A very interesting development has taken place around the PlayStation 3 with a theoretically unstoppable hack.
The PlayStation 3 has been around since 2006, and since then, hackers have been trying to have their way with it. The system has proven to be very difficult to crack, though not completely impossible.
Sony released a major firmware update for the PS3 in 2011, it was update 3.60. That firmware update patched many of the wholes hackers were using, and prevented modded and hacked consoles from connecting to the online PlayStation Network. Up to now, the only work-around, was to not update past the firmware version 3.55.
Today however, the block keeping hacked consoles away from the network has now been surpassed with custom firmware. Simultaneously, the LV0 decryption keys for the PS3 have been dispersed through the internetz. According to Eurogamer:
The reveal of the LV0 key basically means that any system update released by Sony going forward can be decrypted with little or no effort whatsoever. Options Sony has in battling this leak are limited – every PS3 out there needs to be able to decrypt any firmware download package in order for the console to be updated (a 2006 launch PS3 can still update directly to the latest software). The release of the LV0 key allows for that to be achieved on PC, with the CoreOS and XMB files then re-encrypted using the existing 3.55 keys in order to be run on hacked consoles.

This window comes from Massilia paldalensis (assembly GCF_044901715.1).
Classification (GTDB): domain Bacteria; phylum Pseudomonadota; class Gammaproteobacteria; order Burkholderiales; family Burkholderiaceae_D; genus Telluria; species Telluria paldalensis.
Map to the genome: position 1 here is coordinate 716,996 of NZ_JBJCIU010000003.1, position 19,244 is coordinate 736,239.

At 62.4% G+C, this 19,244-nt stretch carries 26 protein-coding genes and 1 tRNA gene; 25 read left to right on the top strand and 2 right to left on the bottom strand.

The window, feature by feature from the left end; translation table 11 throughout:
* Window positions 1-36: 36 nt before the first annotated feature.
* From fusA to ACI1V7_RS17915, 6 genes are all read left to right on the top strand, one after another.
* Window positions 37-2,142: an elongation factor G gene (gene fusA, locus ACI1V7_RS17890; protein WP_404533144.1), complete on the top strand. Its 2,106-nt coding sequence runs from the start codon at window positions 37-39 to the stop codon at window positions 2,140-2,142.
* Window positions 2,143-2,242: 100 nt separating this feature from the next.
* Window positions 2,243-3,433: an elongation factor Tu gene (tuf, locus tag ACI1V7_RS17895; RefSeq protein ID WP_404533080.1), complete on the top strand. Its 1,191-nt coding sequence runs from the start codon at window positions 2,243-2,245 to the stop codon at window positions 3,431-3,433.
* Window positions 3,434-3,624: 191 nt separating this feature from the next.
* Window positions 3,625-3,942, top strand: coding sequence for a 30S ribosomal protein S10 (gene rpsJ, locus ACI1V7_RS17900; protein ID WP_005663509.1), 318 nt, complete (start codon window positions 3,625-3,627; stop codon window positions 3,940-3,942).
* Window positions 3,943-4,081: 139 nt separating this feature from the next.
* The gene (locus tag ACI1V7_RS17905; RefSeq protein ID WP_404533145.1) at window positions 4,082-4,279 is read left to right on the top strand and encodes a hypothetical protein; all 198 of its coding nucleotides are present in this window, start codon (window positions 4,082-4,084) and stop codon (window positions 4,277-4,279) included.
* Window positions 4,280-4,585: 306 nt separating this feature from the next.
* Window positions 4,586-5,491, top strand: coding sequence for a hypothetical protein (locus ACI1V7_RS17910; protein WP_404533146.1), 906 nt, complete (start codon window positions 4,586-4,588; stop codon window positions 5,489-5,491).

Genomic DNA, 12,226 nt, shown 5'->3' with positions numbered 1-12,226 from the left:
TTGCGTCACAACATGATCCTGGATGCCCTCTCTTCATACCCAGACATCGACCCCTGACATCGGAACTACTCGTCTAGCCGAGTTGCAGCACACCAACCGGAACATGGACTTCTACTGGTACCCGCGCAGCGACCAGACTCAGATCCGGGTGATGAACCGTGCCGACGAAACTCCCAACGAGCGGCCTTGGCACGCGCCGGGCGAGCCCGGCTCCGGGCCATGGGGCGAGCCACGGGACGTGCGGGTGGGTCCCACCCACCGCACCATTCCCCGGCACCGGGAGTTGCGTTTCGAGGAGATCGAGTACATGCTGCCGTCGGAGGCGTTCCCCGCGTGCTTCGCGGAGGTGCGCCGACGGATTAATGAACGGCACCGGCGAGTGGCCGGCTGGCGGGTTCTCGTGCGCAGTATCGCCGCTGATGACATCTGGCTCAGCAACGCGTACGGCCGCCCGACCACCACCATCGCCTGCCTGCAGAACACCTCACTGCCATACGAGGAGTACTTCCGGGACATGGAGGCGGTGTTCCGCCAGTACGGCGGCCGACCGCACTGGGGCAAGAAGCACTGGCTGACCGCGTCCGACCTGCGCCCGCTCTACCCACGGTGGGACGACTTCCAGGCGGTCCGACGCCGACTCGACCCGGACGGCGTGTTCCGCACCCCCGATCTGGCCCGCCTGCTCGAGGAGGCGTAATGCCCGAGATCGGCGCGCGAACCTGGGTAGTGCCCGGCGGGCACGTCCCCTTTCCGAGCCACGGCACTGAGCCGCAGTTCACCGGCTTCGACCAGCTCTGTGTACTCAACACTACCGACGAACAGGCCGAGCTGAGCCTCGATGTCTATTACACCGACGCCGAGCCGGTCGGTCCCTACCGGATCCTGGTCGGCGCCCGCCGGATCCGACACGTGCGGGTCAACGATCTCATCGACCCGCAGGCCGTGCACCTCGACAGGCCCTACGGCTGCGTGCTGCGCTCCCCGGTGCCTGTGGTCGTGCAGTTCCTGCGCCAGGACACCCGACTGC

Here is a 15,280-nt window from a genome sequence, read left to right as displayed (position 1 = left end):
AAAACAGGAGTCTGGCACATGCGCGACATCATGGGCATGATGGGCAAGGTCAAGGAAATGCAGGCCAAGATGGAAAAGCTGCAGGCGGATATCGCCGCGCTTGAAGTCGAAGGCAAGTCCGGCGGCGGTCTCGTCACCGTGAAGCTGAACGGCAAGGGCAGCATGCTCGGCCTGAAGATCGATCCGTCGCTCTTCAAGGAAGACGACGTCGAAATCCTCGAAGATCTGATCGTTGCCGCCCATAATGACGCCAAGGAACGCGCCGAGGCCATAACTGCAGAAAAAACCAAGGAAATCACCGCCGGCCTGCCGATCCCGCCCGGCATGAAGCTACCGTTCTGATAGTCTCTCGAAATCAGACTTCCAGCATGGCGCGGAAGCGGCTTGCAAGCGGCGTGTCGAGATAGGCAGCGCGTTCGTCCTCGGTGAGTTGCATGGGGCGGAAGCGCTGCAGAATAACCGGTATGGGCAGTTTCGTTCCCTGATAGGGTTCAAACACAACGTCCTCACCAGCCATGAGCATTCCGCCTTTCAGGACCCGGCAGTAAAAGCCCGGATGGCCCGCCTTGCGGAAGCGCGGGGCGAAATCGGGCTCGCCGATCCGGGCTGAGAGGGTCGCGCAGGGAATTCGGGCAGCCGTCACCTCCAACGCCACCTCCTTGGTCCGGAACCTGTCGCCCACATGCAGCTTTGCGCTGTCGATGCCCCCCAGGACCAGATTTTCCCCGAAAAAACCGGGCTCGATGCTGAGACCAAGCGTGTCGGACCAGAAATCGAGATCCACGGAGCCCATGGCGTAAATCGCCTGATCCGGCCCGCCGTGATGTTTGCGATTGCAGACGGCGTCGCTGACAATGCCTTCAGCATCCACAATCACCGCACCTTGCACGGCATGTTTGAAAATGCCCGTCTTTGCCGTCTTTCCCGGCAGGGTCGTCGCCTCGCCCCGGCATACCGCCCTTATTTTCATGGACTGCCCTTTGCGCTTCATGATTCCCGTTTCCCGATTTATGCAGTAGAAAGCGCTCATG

In simpler words: having access to the key means that a PC can now pretend to be a PS3. It can connect to the network, download information (games, files) and then produce games and files that can be read in physical format by modified PS3 consoles. As it stands, Sony will most likely be un capable of stopping this work around.